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02 Aug 2016

Land Bank division unveils South Africa’s first black crop insurance brokers

The Land Bank Insurance Company (LBIC), a division of the Land Bank, which provides financial services to the commercial farming and agribusiness sector, has unveiled the first batch of fully accredited black crop insurance brokers in the country.

A programme with the intention of training ten black brokers to sell LBIC’s products was launched earlier this year. However, when the programme got under way, to meet demand, LBIC accommodated 17 brokers. These brokers were identified from the Financial Services Board’s database and were invited to apply.

“Our aim in developing this bespoke three-month training programme was to introduce black brokers to crop insurance and, in doing so, provide them with a solid grounding in the fundamentals of agriculture, insurance and how these solutions can be structured to benefit emerging black farmers,” said LBIC sales and distribution executive manager Dini Nondumo.

The brokers’ training was divided into three sessions, with the first session focusing largely on crop insurance and commercial agri short-term asset insurance solutions. During the subsequent sessions, which were more rigorous and technical, the training focused solely on crop insurance. 

The final session saw practical applications and tests on the concepts covered during the preceding sessions. After the difficult and demanding sessions, successful brokers were officially accredited to market and sell crop insurance on behalf of LBIC through Agriseker, LBIC’s underwriting managers. 

South Africa has over 450 000 emerging and small-scale farmers and close to 40 000 large commercial farmers. While the latter has traditionally enjoyed access to advanced financial solutions and insurance, emerging farmers find themselves in a bind when faced with adversities and often tend to borrow more, or leave agriculture permanently. 

This is largely because many small farmers do not have access to or adequate knowledge of risk management products that can carry them through unforeseen events like the current drought.   

Though the yoke of food security is largely carried by large commercial farmers, the International Fund for Agricultural Development (Ifad) says smallholders manage over 80% of the world’s estimated 500-million small farms, providing over 80% of the food consumed in a large part of the developing world and contributing significantly to poverty reduction and food security.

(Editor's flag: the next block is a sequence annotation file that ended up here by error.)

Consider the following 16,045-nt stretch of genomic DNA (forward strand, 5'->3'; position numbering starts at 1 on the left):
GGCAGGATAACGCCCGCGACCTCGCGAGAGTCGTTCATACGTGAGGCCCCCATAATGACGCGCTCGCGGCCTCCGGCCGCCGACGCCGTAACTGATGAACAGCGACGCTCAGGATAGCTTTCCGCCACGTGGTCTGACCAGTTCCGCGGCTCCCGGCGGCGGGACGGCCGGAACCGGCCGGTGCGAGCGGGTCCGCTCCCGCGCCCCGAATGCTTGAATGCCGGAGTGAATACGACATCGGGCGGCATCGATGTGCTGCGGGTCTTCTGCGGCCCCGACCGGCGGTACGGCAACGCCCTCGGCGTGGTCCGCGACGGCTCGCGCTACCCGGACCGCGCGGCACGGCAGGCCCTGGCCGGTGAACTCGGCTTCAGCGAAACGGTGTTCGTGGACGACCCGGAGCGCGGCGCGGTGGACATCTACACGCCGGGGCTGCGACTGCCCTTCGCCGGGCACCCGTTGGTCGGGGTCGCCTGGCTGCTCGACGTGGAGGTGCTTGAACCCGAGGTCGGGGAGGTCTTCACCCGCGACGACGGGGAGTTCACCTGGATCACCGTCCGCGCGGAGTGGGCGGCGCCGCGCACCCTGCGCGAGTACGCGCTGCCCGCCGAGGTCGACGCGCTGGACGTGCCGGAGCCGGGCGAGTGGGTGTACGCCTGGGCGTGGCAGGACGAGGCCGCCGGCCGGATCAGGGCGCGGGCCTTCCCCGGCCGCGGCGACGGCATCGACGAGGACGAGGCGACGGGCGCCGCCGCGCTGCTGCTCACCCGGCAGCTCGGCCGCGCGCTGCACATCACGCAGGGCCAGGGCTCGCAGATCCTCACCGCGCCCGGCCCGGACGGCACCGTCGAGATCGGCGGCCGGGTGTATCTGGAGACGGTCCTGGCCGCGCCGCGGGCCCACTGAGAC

Still dependent on rain cycles, South Africa’s small-scale farmers are the most financially vulnerable to the vagaries of weather. The prolonged drought conditions the country is witnessing, the worst in over a century, have only seen small farmers reap more debt. 

“We strongly believe there is room to develop black brokers who can reach out to the small farmers in smaller parts of the country, where established brokers might see little or no market,” said Nondumo, adding that the LBIC recognised the need among customers, which is in line with the company’s mandate to support the development of the agriculture sector.

He noted that losses in this sector were primarily a result of adverse weather conditions and that the degree of severity of such events had only increased following erratic weather patterns. These patterns not only exposed farmers to crippling financial losses but also degraded the quality of their soil.

“While commercial farmers also bear the brunt, they are more resilient. A smaller, uninsured black farmer is left with no choice but to approach the banks for further credit. [But] credit is not necessarily a tool to deal with weather events, insurance is. It is a critical part of ensuring the long-term stability of the farmer,” said Nondumo.

He added that there had been a steady increase in global agricultural insurance premiums over the past 25 years, with figures increasing tenfold to almost $30-billion. While much of this growth comes from developed countries and the country's Brics partners like Brazil, India and China, South Africa’s total crop insurance market’s yearly premium value is only around R1.7-billion.

“Given the sector’s contribution to gross domestic product, the litany of woes will continue if we don’t make formal insurance products available to small and emerging farmers. Inability to service debts can easily rule farmers out of the formal banking system, pushing them off the precipice into a thicket of informal credit. So insurance as a risk mitigation tool is as vital for the farmers as it is for the banks,” said Nondumo.

“In that regard, I believe the black broker programme is historic in many ways,” he concluded. Press Release 
Last modified on Tuesday, 02 August 2016 08:41
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